It isn’t often I quote Breitbart as a source, but this time I wanted to nail the source.
Notice the piercing, violent metaphor of steel hitting steel into wood. I’ll come back to that.
So, here’s the quote, straight from the mouth of President Donald Trump, speaking to one of his base rallies in Montana recently, reported on the Breitbart website.
“I noticed all that beautiful barbed wire going up today,” Trump said, referring to military soldiers setting up fences on the border. “Barbed wire used properly can be a beautiful sight.”
We have become used to rhetoric aimed at the lowest common denominator of moral discourse.
There is nothing new in Trump using grotesque metaphors, inflammatory humor and the recurrent mockery of truth as his specialty party piece.
But his words of eulogy on the virtues of barbed wire demonstrate culpable historical ignorance, dangerous cultural illiteracy and ethical irresponsibility, and this in someone obliged by office to embody the moral and political leadership of an entire people.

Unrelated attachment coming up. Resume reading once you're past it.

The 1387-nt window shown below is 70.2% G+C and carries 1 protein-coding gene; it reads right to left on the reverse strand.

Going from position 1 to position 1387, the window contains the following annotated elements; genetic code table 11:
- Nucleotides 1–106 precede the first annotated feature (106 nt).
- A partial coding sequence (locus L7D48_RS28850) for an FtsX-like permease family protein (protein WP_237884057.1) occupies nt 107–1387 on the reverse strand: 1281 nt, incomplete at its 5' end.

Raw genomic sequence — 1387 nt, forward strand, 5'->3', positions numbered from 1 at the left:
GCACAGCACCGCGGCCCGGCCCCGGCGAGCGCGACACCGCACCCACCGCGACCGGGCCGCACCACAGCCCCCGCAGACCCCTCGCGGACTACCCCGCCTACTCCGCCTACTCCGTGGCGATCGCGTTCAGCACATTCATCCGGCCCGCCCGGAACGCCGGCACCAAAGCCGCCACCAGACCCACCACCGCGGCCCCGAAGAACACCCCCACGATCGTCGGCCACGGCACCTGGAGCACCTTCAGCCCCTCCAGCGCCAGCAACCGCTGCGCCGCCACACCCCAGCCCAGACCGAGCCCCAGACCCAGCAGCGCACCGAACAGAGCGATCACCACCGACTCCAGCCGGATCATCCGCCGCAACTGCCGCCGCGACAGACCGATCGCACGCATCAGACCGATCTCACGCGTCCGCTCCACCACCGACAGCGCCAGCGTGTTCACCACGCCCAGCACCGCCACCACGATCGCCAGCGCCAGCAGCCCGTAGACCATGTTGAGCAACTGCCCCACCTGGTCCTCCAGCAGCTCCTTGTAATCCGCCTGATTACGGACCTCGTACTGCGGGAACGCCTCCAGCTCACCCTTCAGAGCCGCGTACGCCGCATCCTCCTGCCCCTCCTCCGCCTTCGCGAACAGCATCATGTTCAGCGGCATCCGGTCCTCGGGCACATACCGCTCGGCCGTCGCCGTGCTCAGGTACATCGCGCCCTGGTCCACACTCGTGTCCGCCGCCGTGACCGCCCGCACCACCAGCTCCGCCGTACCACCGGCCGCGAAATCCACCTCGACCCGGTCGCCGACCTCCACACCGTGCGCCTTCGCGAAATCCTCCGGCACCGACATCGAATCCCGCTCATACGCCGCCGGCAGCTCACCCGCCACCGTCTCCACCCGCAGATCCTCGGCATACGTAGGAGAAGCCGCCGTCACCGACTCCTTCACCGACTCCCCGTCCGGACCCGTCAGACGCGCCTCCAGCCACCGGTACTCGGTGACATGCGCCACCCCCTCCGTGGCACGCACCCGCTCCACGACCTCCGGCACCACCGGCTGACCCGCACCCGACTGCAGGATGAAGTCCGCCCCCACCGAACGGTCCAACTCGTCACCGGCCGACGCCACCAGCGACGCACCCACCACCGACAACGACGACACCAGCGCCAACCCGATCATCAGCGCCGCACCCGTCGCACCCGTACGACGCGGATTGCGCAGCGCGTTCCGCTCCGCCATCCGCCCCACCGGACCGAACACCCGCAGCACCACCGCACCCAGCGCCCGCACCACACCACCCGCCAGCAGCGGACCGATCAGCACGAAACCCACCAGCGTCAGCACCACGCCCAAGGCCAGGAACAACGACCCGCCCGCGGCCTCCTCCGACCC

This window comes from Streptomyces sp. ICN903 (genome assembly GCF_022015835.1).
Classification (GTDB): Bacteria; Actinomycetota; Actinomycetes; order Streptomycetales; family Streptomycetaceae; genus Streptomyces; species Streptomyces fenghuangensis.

And not just any people. A vast, diverse, powerfully resourced nation now more polarized than any time in living memory.
Let me deconstruct the president’s sentimental attachment to barbed wire.
I begin with acknowledging the historical significance of this week. We remember the tragedy, indeed the millions of tragedies, which took place over the four-and-a-half years of World War I.
Among the most lethal and terrible inventions deployed in modern warfare is barbed wire.
It is, and is meant to be, an instrument that injures, tears and pierces. Beautiful it is not.